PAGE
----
What to remember when choosing a mattress

Choosing a mattress should be a fun experience, and the more knowledge you arm yourself with ahead of shopping, the easier you'll be able to find the right mattress for you.

Make sure you know which mattress size suits you best (standard sizes in the US include twin, twin XL, full, queen, king and Cal king, and in the UK you can find single, double, king and super-king). Generally speaking, queen size (US) and king size (UK) mattresses suit most couples, but get clear on mattress dimensions before you buy and make sure the mattress you're considering will fit your existing bed frame – unless you're sizing up or down on purpose.

Understand the different types of mattress and how they each affect your physical comfort and the quality of your sleep. For example, memory foam is a good choice for people needing deep pressure relief and body-hugging comfort but it can trap heat and might be too warm for hot sleepers.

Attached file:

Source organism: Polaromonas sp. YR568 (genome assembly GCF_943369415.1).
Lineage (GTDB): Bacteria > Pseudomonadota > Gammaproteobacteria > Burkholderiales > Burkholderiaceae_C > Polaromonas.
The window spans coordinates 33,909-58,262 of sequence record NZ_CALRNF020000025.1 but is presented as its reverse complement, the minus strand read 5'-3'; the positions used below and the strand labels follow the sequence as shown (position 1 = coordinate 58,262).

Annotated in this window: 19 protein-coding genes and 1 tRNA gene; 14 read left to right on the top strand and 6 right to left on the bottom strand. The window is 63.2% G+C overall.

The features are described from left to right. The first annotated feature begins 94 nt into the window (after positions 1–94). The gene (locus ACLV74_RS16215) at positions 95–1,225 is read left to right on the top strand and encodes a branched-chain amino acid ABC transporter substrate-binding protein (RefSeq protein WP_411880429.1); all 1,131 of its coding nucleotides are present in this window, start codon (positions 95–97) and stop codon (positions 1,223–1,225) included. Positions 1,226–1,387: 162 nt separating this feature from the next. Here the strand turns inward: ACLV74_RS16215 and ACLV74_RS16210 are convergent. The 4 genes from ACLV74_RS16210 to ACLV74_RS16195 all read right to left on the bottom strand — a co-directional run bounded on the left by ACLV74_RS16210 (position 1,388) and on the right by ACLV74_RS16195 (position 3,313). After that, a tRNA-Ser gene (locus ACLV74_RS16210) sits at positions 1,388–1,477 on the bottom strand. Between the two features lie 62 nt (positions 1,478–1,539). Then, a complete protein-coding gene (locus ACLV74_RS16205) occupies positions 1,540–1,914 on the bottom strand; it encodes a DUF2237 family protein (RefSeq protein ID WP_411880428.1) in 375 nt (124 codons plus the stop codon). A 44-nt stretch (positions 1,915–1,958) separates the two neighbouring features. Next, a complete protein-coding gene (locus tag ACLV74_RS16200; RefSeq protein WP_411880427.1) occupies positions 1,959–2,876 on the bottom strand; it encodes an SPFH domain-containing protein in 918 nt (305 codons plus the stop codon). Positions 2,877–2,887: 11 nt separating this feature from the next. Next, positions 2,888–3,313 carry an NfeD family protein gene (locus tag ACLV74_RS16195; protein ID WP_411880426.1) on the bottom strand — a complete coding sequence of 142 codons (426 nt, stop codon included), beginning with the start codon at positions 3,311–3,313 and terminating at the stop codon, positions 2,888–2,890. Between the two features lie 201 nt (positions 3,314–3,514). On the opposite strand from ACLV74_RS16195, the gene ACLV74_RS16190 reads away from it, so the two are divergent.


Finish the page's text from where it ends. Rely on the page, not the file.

Only buy a mattress that comes on a trial period and that has a clear returns policy. Most sleep brands offer free shipping, but a few, such as Saatva, charge an admin fee to cover returns and exchanges.

When to buy a mattress

Wondering when is the best times to buy a mattress? There are five major bed sales throughout the year, and these tend to offer the lowest MSRPs and the biggest discounts on a wide range of mattresses. In order of the biggest savings, the sales to look out for are:

Today's best prices on popular mattresses

Claire Davies
Sleep Editor, Certified Sleep Science Coach

Claire Davies is Tom's Guide's mattress expert and main sleep product tester with over 15 years' product review experience, and she is responsible for all mattress and sleep coverage on the site. A qualified journalist, Sleep Editor and Certified Sleep Science Coach, Claire writes about all things related to sleep, from mattress reviews to the latest sleep techniques and research. Claire has interviewed a wealth of experts, from mattress designers and innovators to neuroscientists and doctors of sleep medicine. Before taking on the role of Sleep Editor, Claire worked as Health & Wellness Editor at Top Ten Reviews, and before that was a Senior Content Editor at T3. Claire is super-passionate about how consistent, good quality sleep can boost our physical and mental wellbeing, and would love to hear from PRs and brands regarding sleep products, services and research that can help our readers sleep better than ever.